Temp = new Basic Block
Link between current Basic Block & Temp
Current Basic Block = temp
}
If BrInFuture.contains Key(instruction)
Edge between BrInFutur.get(instruction) & currentNode
}
Else BrInFuture(targeted PC, current Basic Block
Current Basic Block instructionList.add(instruction)
Goto currentBasicBlock.instructionList.add(instruction)
if BrInPast.containsKey(targeted PC)
Edge between currentBasicBlock & BrInPast.get(targeted PC)
else BrInFuture(targeted PC, current Basic Block)
Current Basic Block = new Basic Block
IFEQ Current Basic Block instructionlist.add(instruction)
If BrInPast contains Key(targeted PC)
Edge between currentBasicBlock & BrInPast.get(targeted PC)
Else BrInFuture (targeted PC, current Basic Block)
Old Basic Block = current Basic Block
Current Basic Block = new Basic Block
Link between old Basic Block and current Basic Block

FIG. 6 illustrates a flow diagram of a method in accordance with embodiments of the invention. In particular, FIG. 6 illustrates a process that may be implemented, at least in part, by the decode logic 152. The process starts (block 500) and then defines one or more micro-sequences for CFG construction (block 502). The micro-sequences for CFG construction may be written ahead of time, and the JVM 108 may be employed to read the micro-sequences for CFG construction, put them in micro-sequence memory 180 accessible to the JSM, and update the vector table accordingly. For instance, various micro-sequences may be written to detect leader instructions, and the micro-sequences are then stored in the micro-sequence memory 180. Additionally, multiple micro-sequences, such as those described by example in Tables 1 and 2 as well as many other possible micro-sequences not specifically described herein, may be combined into a single micro-sequence as is desirable to complete CFG construction in a single pass. Similarly, a new micro-sequence may be defined to build the CFG in a single pass.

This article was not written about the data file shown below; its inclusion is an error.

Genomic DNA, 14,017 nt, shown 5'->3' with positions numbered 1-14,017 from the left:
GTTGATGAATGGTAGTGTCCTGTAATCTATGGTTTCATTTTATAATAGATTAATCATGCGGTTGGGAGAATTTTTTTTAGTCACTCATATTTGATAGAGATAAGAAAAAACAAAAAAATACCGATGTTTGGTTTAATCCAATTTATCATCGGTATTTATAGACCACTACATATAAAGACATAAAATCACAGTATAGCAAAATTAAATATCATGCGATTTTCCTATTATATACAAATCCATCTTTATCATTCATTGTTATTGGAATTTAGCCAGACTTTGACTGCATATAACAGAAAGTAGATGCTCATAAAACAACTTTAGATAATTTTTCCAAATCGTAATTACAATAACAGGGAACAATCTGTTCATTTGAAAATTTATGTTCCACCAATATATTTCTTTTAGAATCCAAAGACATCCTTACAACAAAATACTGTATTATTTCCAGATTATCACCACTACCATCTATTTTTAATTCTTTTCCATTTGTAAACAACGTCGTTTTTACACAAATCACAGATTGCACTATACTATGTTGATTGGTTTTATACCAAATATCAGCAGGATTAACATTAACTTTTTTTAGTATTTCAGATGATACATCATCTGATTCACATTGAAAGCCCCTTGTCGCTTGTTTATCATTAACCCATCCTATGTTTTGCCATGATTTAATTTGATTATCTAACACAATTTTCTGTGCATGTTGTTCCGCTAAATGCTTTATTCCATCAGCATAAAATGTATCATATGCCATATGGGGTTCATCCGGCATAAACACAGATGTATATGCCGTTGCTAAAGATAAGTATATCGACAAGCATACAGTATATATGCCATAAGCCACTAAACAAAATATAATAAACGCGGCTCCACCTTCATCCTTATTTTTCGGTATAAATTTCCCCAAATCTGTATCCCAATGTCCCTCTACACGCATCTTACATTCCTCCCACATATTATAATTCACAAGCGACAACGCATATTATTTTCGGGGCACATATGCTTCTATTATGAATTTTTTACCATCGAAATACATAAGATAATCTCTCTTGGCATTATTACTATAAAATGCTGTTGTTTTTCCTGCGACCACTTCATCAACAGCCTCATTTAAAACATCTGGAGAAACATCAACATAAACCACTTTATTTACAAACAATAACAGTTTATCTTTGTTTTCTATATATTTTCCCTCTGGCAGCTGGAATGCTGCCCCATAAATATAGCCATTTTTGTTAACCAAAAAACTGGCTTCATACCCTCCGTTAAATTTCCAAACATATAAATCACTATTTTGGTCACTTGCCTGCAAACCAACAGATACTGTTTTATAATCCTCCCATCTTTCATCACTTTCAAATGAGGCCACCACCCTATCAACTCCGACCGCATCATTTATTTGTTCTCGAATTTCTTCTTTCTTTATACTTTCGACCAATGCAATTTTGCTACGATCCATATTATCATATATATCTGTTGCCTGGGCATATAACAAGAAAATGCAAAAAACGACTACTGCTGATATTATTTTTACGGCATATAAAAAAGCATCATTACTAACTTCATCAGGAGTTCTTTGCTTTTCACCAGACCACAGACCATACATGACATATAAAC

With micro-sequences for CFG construction stored in the micro-sequence memory 180, the process then links bytecodes with micro-sequences in the micro-sequence vector table (block 504). Each bytecode may be linked to a micro-sequence that carries out CFG construction for that particular bytecode, such as identifying whether it is a leader instruction, and if so, creation of a new basic block and/or new edges connecting blocks on the CFG. The micro-sequence vector table acts as an index between possible bytecodes and the micro-sequences written during block 502. In the course of creating a CFG for entire program, a particular opcode may be encountered multiple times.